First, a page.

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The Friday Five

Thu, 21 Nov 2013

This week: Boeing fair value climbs, J.P. Morgan pays out again, Best Buy takes the brunt of retail holiday woes, and more.


Video Transcript

Jason Stipp: I'm Jason Stipp for Morningstar and welcome to The Friday Five: five stats from the market and the stories behind them. Joining me again for The Friday Five is Morningstar markets editor Jeremy Glaser.

Jeremy, welcome back.

Jeremy Glaser: Glad to be back, Jason.

Stipp: What do you have for the Friday Five this week?

Glaser: The numbers we're going to look at are 3, 259, $13 billion, 1.7%, and 0%.

Stipp: 3 refers to the third China Plenum, and this is the closed-door meetings where they set the economic course for the next several years. I guess we would say that so far it's been a mystery of interpretation.

Glaser: The communiques we get from China after these meetings are intentionally opaque, and trying to do any analysis right now is incredibly difficult. We've seen over the last few weeks that first it was a disappointment and then when a longer communique came out, there was a little bit more optimism that maybe there were going to be some major structural reforms.

I think that we're going to be keeping a close eye on this story for years to come to see exactly how China is able to continue to open up their economy, to continue to do some pretty serious reforms in order to make this transition from an investment-led story to a consumer-led growth story.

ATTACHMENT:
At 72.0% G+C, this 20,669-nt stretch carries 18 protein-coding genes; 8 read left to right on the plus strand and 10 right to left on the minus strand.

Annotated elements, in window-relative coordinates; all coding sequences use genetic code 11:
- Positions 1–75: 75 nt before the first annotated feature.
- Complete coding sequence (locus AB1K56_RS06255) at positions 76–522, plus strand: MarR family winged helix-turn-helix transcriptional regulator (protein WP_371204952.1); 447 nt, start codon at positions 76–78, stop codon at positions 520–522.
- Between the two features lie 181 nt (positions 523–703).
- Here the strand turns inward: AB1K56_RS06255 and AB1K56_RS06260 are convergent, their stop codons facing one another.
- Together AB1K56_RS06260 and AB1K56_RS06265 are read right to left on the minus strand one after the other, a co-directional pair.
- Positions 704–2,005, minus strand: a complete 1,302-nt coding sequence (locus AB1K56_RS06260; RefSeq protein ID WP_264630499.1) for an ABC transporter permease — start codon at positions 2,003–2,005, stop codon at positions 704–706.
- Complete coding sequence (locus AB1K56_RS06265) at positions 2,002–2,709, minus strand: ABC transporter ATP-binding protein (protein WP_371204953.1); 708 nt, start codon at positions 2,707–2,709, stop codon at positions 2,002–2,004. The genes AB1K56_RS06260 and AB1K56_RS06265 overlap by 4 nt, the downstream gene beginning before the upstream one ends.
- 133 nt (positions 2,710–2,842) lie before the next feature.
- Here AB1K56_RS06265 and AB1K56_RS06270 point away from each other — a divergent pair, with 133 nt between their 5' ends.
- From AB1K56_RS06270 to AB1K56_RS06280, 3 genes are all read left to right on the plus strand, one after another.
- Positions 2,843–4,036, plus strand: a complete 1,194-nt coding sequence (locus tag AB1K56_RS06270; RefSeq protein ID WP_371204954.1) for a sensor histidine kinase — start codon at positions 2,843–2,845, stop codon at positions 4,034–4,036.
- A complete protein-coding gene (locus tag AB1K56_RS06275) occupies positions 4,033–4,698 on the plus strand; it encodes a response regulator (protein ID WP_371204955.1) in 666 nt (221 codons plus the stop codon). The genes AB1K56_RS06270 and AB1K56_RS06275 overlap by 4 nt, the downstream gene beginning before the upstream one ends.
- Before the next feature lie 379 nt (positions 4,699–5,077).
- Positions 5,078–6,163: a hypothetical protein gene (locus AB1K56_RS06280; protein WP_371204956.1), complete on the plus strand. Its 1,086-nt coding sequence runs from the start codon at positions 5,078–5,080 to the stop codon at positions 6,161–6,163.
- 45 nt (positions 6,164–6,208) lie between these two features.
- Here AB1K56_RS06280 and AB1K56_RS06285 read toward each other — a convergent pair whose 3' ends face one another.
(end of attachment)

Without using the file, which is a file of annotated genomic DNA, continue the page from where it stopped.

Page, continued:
There are a lot of potential avenues for reform, potential avenues where private capital is going to play a bigger role, maybe in the banking system, against other state-run enterprises, really diminishing their power somewhat. But all these reforms are going to be incredibly challenging. Even with the best of inventions of moving the country down this line, it's not a monolith. It's difficult to do. You have entrenched interests that could potentially push back against any reforms that are happening.

What we've seen so far shows that at least the highest levels, there definitely is an appetite to continue to undertake these reform and an understanding that they need to happen. The real story is going to the implementation: what does it look like in the years to come, and does it actually help make that transition a little bit easier? That's the story that we're going to be watching.

Stipp: 259 are the number of orders for Boeing's new 777X, which is a pretty good number, but it hasn't been entirely smooth flying for them.

Glaser: Unlike that Boeing freighter that wasn't quite able to find the right airfield this week, it seems like the customers were really able to find the Boeing sales reps, at least over the last couple of months, as Boeing did launch very successfully this next generation of the 777 to a number of carriers, and particularly the Middle Eastern carriers. Emirates alone ordered 150.